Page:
8000000: 0x2000 5000  →  start of stack in RAM (grows downwards)8000004: 0x0800 0255  →  reset_handler() function in ROM8000008: 0x0800 0251  →  null_handler() function in ROM800000C: 0x0800 024F  →  blocking_handler() function in ROM8000010: 0x0800 024F  →  blocking_handler() function in ROM8000014: 0x0800 024F  →  blocking_handler() function in ROM

If you cross-reference the 32-bit numbers with firmware.dump, you’ll realise that this block of numbers actually contains important info like…

  • 0x2000 5000: Start address of the stack (which grows downwards). It also marks the end of RAM.
  • 0x0800 0255: Address of the reset_handler() function, which is the entry point for the program and initialises the global variables.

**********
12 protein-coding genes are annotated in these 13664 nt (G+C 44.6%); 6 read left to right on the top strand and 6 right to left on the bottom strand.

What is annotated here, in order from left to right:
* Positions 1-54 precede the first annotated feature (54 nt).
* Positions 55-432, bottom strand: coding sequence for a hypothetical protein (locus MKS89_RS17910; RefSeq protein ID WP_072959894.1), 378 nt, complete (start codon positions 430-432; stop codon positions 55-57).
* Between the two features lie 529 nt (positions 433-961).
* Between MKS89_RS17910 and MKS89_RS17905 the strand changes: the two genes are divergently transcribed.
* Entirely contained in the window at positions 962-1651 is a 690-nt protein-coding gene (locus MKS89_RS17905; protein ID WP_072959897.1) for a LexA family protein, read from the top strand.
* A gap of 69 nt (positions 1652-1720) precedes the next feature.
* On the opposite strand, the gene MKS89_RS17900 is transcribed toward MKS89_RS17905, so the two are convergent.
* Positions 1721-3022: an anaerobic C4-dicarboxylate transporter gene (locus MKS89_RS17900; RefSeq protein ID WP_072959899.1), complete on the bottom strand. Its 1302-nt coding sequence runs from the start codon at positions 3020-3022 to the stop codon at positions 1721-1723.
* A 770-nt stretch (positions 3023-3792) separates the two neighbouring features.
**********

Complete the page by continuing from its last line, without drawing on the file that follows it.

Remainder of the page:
• 0x0800 0251: Address of the null_handler() function. This is an interrupt service routine that does nothing.
  • 0x0800 024F: Address of the blocking_handler() function. This is an interrupt service routine that loops forever (because the Blue Pill can’t recover from the exception that has occurred).

This list of addresses at 0x0800 0000 is known as the Vector Table.

Vector Table

Every Blue Pill program must have a Vector Table at the start of ROM, 0x0800 0000. Because without it, the Blue Pill won’t know where in RAM to allocate the Stack, and which function to call to execute the program (i.e. the reset_handler() function).

The Vector Table structure is defined here…

For Windows: %userprofile%\.platformio\packages\framework-libopencm3\lib\stm32\f1\vector_nvic.c

For Mac and Linux: ~/.platformio/packages/framework-libopencm3/lib/stm32/f1/vector_nvic.c

Arm Vector Table Definition